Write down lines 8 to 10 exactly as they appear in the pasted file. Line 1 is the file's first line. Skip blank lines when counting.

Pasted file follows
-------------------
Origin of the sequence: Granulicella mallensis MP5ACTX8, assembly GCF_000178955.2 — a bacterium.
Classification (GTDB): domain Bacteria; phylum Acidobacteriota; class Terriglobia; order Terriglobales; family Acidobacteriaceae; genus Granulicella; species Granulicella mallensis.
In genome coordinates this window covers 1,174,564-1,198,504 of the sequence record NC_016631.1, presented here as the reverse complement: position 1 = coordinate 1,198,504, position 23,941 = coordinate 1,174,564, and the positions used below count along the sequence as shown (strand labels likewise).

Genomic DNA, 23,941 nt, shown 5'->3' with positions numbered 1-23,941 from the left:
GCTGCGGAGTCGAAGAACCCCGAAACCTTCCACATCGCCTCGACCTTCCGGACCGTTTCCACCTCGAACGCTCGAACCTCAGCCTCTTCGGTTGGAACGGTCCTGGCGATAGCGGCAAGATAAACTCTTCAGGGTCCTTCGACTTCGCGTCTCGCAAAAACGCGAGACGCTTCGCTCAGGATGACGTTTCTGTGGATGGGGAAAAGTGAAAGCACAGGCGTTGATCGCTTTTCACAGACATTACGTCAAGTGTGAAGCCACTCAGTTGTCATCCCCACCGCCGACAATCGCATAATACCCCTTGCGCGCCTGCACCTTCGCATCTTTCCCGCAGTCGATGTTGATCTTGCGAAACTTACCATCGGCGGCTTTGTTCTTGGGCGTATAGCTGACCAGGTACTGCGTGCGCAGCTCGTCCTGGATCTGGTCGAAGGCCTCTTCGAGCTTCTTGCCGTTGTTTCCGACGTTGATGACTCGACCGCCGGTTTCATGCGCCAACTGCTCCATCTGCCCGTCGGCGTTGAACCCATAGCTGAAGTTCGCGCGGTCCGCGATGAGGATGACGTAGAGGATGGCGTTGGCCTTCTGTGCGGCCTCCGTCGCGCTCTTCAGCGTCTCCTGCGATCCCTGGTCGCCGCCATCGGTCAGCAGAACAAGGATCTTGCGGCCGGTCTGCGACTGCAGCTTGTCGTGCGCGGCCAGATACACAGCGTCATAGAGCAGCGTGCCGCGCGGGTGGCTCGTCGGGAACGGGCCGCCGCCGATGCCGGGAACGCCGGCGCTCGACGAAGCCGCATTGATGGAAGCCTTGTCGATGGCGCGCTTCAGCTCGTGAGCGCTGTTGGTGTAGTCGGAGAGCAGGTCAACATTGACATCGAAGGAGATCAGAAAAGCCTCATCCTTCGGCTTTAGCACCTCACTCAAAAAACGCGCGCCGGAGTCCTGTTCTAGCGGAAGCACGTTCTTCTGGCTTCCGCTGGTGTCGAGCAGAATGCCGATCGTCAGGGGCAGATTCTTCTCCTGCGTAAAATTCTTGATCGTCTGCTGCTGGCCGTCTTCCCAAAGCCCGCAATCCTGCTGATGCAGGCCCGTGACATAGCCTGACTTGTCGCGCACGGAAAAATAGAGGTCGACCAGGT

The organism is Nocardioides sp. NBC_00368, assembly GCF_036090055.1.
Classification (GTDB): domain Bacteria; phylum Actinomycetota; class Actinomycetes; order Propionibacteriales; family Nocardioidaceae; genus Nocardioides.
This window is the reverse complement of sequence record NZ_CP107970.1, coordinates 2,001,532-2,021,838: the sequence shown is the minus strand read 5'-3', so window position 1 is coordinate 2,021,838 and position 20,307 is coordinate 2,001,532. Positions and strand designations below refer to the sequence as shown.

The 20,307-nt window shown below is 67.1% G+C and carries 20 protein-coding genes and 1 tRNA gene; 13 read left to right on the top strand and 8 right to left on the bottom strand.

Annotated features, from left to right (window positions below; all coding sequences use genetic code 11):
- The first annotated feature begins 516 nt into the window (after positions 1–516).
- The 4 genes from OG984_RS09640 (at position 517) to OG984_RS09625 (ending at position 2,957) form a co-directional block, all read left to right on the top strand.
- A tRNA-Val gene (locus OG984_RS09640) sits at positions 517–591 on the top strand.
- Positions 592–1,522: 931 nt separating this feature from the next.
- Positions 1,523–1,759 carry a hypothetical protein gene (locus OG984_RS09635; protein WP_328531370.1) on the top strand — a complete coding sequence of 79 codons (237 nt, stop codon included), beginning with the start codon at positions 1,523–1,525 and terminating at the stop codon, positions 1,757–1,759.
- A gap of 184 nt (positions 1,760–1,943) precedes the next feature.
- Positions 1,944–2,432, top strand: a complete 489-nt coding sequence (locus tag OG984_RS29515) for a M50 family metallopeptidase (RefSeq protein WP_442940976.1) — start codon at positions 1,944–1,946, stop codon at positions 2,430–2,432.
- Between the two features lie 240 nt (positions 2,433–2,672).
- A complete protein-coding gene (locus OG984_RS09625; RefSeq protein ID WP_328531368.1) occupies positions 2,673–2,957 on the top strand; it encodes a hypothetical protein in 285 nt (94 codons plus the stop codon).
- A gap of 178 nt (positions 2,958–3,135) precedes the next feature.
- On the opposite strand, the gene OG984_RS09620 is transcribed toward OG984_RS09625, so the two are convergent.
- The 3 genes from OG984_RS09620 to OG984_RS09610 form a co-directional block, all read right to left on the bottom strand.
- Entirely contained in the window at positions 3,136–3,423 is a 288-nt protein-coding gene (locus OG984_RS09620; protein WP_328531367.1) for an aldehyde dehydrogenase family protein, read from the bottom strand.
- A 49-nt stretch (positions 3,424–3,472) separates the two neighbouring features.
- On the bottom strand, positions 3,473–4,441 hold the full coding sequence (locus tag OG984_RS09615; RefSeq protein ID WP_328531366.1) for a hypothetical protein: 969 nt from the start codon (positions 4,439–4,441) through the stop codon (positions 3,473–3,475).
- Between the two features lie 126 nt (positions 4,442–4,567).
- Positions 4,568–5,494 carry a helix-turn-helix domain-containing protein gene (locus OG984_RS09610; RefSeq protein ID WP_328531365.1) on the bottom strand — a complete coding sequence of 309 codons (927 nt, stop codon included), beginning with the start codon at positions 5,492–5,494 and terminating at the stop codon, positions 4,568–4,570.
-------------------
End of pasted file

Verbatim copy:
This window is the reverse complement of sequence record NZ_CP107970.1, coordinates 2,001,532-2,021,838: the sequence shown is the minus strand read 5'-3', so window position 1 is coordinate 2,021,838 and position 20,307 is coordinate 2,001,532. Positions and strand designations below refer to the sequence as shown.

The 20,307-nt window shown below is 67.1% G+C and carries 20 protein-coding genes and 1 tRNA gene; 13 read left to right on the top strand and 8 right to left on the bottom strand.

Annotated features, from left to right (window positions below; all coding sequences use genetic code 11):